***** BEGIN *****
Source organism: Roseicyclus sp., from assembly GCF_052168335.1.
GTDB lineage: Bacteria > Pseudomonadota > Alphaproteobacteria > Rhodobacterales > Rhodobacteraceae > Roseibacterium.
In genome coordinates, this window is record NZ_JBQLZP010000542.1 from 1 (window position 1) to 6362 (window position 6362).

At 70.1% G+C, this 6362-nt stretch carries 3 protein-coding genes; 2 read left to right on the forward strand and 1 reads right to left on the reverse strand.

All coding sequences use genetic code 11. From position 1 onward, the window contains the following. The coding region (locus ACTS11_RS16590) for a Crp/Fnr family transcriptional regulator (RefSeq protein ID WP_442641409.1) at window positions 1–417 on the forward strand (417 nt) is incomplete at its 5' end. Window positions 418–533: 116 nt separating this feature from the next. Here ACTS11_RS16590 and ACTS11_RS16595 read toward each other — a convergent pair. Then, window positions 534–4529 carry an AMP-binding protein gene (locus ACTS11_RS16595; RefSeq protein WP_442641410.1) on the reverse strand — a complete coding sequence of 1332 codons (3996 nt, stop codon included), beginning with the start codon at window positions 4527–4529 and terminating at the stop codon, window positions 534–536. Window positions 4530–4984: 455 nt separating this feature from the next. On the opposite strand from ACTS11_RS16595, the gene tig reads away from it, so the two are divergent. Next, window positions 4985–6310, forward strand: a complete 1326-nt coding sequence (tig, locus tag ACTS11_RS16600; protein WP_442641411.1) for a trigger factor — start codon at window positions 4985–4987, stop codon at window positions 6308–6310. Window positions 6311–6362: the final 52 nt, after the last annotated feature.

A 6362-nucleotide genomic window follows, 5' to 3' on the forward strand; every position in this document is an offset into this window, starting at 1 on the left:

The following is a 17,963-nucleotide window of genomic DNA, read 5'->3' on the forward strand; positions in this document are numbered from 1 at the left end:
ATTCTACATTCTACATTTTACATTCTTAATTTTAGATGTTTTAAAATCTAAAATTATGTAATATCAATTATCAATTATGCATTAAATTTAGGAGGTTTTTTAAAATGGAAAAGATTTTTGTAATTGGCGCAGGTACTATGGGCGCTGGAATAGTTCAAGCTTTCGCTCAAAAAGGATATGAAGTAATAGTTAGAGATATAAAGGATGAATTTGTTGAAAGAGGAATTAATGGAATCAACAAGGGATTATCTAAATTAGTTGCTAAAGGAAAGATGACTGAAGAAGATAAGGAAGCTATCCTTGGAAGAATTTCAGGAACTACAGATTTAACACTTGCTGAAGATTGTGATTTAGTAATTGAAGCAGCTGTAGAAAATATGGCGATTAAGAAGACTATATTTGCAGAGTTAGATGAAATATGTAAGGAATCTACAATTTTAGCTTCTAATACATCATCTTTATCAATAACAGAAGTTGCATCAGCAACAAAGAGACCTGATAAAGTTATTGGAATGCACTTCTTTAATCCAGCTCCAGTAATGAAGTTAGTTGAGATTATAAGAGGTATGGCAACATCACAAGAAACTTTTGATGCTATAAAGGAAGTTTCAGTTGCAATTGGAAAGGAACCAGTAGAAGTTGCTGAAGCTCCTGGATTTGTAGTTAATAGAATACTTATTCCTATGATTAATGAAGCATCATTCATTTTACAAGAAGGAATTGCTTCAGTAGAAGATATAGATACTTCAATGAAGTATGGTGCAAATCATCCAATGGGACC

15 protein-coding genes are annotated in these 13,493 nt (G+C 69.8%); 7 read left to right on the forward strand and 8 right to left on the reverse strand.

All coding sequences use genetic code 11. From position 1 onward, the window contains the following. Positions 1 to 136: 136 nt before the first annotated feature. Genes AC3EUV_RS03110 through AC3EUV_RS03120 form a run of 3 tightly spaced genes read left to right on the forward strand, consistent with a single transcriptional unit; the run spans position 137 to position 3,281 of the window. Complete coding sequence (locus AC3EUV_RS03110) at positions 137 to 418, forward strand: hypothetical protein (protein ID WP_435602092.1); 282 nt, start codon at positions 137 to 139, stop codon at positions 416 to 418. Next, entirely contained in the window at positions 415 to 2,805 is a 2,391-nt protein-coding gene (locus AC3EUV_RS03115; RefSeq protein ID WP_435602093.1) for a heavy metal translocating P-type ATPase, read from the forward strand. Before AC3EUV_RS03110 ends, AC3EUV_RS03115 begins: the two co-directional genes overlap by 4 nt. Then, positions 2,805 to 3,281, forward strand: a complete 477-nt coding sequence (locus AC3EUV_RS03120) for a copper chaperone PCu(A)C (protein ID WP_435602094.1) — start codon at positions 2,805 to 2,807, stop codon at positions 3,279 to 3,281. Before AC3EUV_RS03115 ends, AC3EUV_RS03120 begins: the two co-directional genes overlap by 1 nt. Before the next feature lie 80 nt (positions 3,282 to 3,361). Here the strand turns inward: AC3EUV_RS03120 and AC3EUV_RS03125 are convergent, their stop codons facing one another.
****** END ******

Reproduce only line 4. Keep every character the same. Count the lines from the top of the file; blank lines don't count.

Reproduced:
At 70.1% G+C, this 6362-nt stretch carries 3 protein-coding genes; 2 read left to right on the forward strand and 1 reads right to left on the reverse strand.